input impedance of RLC tank, and characteristic impedance

Discussion in 'General Electronics Chat' started by dxt78, Jul 14, 2011.

  1. dxt78

    Thread Starter New Member

    May 4, 2011
    2
    0
    Hello,
    I have an RLC tank as shown in attachment (2R in parallel with an L and a C). I have two questions about it:
    1) Why is the characteristic impedance of this LC tank sqrt(L/C) and what meaning does it have?
    2) When computing the input resistance of this tank, what role should the characteristic impedance play?
    Thanks.
     
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  2. TBayBoy

    Member

    May 25, 2011
    148
    19
    I might be wrong, but isn't a tank circuit when L and C in parallel at resonance?
     
  3. nuckollsr

    Member

    Dec 17, 2009
    16
    1
    You have illustrated a series-resonant circuit paralleled by 2000 ohms total resistance. At DC, the terminal impedance of this network is 2000 ohms purely resistive because the capacitor blocks all conduction at DC. At very high frequencies, the terminal impedance is again 2000 ohms because the inductor blocks conduction at high frequencies.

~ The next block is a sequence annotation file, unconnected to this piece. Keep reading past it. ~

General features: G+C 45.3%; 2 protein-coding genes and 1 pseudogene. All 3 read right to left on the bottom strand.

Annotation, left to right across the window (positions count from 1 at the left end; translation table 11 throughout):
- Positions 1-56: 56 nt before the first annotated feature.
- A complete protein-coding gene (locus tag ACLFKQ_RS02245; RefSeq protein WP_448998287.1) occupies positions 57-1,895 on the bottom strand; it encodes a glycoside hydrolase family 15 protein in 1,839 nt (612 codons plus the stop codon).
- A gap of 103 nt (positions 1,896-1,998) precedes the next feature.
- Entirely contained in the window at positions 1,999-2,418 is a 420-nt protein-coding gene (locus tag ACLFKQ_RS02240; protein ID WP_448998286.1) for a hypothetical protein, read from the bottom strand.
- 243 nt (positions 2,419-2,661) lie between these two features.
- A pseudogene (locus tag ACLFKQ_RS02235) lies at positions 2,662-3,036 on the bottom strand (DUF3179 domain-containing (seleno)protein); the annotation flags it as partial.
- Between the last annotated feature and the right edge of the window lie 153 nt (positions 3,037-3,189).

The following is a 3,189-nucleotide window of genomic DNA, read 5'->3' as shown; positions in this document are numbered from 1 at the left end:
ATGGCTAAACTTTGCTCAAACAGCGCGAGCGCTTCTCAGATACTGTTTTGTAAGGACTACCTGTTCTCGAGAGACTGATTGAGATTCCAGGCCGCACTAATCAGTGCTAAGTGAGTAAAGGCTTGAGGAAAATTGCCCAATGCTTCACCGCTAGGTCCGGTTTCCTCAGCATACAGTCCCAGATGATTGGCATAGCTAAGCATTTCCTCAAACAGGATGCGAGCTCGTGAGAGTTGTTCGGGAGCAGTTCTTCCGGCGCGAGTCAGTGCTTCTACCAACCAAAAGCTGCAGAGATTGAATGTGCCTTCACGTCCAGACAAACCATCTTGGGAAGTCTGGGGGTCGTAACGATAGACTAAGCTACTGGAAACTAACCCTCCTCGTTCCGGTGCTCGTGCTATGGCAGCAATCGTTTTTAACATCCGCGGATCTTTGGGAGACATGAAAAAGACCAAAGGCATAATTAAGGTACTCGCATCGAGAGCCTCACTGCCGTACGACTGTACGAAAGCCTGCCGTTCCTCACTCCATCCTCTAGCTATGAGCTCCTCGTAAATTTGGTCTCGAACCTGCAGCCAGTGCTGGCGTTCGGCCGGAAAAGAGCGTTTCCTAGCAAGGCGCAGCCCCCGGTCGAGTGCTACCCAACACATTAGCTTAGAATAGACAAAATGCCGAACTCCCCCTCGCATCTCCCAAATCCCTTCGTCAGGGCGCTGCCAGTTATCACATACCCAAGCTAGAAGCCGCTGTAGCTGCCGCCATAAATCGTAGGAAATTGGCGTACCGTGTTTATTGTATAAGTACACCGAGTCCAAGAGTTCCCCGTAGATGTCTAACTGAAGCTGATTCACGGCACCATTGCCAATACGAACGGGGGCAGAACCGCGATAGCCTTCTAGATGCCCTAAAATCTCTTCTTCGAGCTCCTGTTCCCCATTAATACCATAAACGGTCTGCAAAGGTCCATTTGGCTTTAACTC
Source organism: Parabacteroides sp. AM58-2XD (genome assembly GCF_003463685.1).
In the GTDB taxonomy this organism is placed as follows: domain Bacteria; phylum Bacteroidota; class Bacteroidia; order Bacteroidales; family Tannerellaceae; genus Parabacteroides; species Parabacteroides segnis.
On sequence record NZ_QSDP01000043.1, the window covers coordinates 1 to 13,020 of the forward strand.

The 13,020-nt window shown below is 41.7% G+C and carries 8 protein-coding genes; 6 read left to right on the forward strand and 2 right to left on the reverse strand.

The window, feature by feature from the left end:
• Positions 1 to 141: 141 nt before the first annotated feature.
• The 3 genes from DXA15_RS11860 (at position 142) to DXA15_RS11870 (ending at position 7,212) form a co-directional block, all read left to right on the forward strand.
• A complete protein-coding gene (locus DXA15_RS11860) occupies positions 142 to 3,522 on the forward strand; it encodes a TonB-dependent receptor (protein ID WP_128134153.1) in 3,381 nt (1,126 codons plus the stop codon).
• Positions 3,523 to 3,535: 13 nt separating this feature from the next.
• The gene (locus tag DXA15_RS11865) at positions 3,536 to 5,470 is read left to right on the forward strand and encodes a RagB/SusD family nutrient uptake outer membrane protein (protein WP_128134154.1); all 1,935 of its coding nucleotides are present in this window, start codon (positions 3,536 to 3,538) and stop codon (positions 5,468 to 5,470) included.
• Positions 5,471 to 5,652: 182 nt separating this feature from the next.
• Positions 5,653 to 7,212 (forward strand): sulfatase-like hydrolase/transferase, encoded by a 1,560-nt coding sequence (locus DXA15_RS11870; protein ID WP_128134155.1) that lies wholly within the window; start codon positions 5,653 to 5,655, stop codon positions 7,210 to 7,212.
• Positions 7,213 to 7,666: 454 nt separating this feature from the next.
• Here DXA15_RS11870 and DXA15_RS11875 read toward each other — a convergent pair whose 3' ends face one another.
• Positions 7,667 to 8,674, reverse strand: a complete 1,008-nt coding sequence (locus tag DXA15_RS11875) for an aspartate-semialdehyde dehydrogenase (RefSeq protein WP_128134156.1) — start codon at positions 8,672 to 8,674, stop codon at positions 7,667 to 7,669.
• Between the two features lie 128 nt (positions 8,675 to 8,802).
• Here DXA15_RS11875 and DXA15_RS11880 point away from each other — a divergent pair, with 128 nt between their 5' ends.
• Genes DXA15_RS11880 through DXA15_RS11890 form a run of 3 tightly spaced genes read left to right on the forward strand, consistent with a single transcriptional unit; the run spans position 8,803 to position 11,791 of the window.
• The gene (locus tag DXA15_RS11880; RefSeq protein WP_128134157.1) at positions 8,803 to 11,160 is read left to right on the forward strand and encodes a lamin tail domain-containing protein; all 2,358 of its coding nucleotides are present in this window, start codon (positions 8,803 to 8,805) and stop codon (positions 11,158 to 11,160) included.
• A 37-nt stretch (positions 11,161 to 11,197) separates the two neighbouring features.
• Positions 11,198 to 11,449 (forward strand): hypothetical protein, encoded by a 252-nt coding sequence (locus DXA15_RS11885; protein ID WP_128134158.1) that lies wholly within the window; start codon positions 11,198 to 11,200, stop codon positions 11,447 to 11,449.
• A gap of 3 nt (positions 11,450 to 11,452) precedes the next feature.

As the frequency goes up from DC, the circuit will show declining capacitive reactance until the such frequency that the inductive and capacitive reactances are equal (resonance) at this time, terminal impedance goes to zero. Continue increasing the frequency and the impedance rises when the circuit goes inductive.
     
  4. kubeek

    AAC Fanatic!

    Sep 20, 2005
    4,670
    804
    For this circuit what nuckollsr said happens at about 5Ghz.
     
  5. billbehen

    Active Member

    May 10, 2006
    39
    1
    With the connection shown, the two 1KOhm resistors will not damp the LC tank's resonance at all, if the L and C are ideal, as you show them.

    Near resonance (about 5Ghz as mentioned above) the impedance of the LC is so low, that the 2KOhm in parallel has little effect. At resonance, the impedance of the tank is ideally zero, so the 2R in parallel has no effect at all....

    In order to control the Q , the R's would have to be in series with the L and C, and also in series with the impedance meter (off to the left in the schematic?) Further, Ro = 31.6 Ohms for the values of L and C shown, so if they were in series with 2KOhms you wouldn't have any resonant peak at all, since Q = Ro/2R = 0.014 << 1/2.

    Hope this helps!
     
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